The term ‘Made in Britain’ can prove a very fine line to walk. Many companies claim to be ‘Made in Britain’ when only a portion is, or sometimes just the final assembly of a product takes place in the UK. Currently, there is no official regulation to oversee this. So while we encourage you to buy British, we also urge you to delve a little deeper into your brand’s background - as a ‘British’ purchase that may clear your ethical consciousness may not truly be British. To be truly made in Britain comes with a sense of pride, connoting values of quality, being able to contribute to the historic heritage of British textile, creating jobs, developing and preserving British craftsmanship, while also ensuring the fair treatment and pay of staff. While a bargain purchase may be saving you a couple of pounds, it inadvertently is guaranteed to be causing suffering somewhere else in the chain, and women in one country cannot be empowered at the hands of exploitation of others elsewhere. Labour MP Mary Creagh succinctly stated “clothes are sold at pocket money prices, costing little more than the price of a coffee, and are treated as just as disposable”, while Forbes reiterated that it is impossible to produce those garments for product price while also paying their workers a national minimum wage. We want you to consider your Something Wicked pieces as investment pieces. Everything at Something Wicked is made to last, designed to stand the test of time. Using the highest quality fabrics available, crafted by women paid fairly, using indispensable skills which take time to master.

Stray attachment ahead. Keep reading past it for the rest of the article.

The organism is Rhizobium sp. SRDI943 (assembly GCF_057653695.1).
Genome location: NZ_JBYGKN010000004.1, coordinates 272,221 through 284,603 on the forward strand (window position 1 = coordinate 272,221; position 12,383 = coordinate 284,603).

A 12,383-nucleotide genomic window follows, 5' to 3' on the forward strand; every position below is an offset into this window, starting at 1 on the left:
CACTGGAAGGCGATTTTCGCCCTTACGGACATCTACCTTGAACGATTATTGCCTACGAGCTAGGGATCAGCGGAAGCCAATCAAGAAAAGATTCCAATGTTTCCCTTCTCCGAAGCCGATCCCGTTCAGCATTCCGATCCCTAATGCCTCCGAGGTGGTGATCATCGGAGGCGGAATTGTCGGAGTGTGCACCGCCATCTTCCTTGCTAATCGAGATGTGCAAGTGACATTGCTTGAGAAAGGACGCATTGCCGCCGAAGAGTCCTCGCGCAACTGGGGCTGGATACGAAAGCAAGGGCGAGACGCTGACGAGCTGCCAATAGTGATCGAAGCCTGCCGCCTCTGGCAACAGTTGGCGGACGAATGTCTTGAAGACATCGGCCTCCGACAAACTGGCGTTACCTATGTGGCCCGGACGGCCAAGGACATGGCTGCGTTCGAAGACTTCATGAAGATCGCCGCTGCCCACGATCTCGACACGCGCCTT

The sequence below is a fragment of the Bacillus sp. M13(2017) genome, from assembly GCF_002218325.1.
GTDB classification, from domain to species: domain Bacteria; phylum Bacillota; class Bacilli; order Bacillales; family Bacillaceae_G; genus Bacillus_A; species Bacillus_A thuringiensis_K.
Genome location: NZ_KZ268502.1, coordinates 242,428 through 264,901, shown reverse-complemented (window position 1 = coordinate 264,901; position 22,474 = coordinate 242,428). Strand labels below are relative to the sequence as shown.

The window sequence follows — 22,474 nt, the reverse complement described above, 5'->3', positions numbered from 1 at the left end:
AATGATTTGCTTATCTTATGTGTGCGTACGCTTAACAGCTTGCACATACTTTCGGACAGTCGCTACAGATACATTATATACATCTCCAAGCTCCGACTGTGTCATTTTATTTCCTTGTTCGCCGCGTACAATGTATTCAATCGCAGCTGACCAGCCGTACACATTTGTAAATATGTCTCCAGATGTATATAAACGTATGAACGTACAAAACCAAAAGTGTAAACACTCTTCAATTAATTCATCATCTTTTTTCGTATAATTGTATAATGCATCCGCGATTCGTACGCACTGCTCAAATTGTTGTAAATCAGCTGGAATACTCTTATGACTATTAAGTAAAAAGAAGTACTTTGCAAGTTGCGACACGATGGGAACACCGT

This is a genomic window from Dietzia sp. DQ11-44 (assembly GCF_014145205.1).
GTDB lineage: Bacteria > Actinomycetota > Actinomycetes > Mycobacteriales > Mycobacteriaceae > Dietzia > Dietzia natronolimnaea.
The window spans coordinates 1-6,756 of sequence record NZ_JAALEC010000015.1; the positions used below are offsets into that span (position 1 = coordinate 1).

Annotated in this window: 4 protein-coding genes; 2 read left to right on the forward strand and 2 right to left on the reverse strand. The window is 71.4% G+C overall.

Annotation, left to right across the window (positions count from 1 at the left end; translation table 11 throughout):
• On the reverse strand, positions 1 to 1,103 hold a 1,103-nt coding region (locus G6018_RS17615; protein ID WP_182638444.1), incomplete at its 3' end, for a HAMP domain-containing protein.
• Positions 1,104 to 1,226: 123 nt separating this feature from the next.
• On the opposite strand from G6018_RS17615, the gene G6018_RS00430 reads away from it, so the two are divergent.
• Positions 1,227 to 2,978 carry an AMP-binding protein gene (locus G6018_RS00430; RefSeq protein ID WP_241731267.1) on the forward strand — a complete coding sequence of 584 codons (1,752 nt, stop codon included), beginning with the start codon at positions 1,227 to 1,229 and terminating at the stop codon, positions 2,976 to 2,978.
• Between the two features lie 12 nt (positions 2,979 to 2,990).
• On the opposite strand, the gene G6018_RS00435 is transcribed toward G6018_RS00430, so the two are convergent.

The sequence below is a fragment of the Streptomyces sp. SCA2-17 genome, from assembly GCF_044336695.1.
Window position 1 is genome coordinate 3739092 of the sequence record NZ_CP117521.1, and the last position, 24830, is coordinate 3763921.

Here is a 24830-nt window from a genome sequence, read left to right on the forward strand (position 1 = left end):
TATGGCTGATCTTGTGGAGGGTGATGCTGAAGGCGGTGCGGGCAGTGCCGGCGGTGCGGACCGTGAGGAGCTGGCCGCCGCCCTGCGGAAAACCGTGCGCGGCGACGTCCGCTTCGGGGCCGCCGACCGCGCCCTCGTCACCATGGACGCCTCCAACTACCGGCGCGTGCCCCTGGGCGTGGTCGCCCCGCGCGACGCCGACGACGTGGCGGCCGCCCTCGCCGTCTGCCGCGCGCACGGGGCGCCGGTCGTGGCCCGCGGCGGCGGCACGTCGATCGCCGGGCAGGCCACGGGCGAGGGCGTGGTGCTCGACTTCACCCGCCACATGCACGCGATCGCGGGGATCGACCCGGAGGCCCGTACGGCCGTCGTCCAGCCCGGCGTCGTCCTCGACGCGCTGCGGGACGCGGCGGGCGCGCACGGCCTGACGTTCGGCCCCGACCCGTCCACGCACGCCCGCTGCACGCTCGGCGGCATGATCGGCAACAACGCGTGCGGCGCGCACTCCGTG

Why does this matter, especially now? Well, the British fashion industry is complex, full of pros and cons; a problematic web woven with threads of fashion, manufacturing, consumption, supply chains. Britain has a rich illustrious textile heritage, however British fashion manufacturing today is a hollow shell of what it once was. A century ago, there were over 2000 textile mills in the North of England - from where Something Wicked hails. Today only a handful survive. In the 1950's, there were 80 footwear factories in Northamptonshire producing 20 million pairs of shoes a year; now, there’s less than a dozen. The demand for wanting more for less has driven companies overseas, where production costs are far cheaper - up to 37 times cheaper. In doing this, the fast fashion industry has seen a huge increase in sales of things such as the £5 dress, the £1 bikini, or brands with constant high discount sales on.
One woman who is championing the Made in Britain movement is Kate Hills, founder of Make it British, who is striving to educate and emphasise the value of British manufacturing, encouraging brands to bring it back home. Something Wicked is a ‘Make It British’ verified member, which can only be approved upon proving that 100% of a company's production takes place in the UK. British manufacturing accounts for £192 billion of output, employs 2.7 million people, earning a wage 13% higher than the national average, and, as of 2019, was valued at £393 billion. British textile manufacturing specifically annually adds £11.5 billion to the British economy and creates over 340,000 direct jobs across over 79,000 companies. While the British Fashion Council reported that the modern fashion industry is the 15th largest in the UK (out of 81), and the fashion business contributes £37 billion to the UK economy, it is also one of the most polluting industries. Not only in terms of the £140 million worth of clothing going to landfill each year, which is often misconstrued as the main contributor of fashion and textile waste. Fashion can be toxic from the very start of its life, not just at the end. Greenpeace reported that textile production accounts for global emissions equivalent to 1.2 billion tonnes of CO2 every year - that is a bigger carbon footprint than all international flights and shipping combined.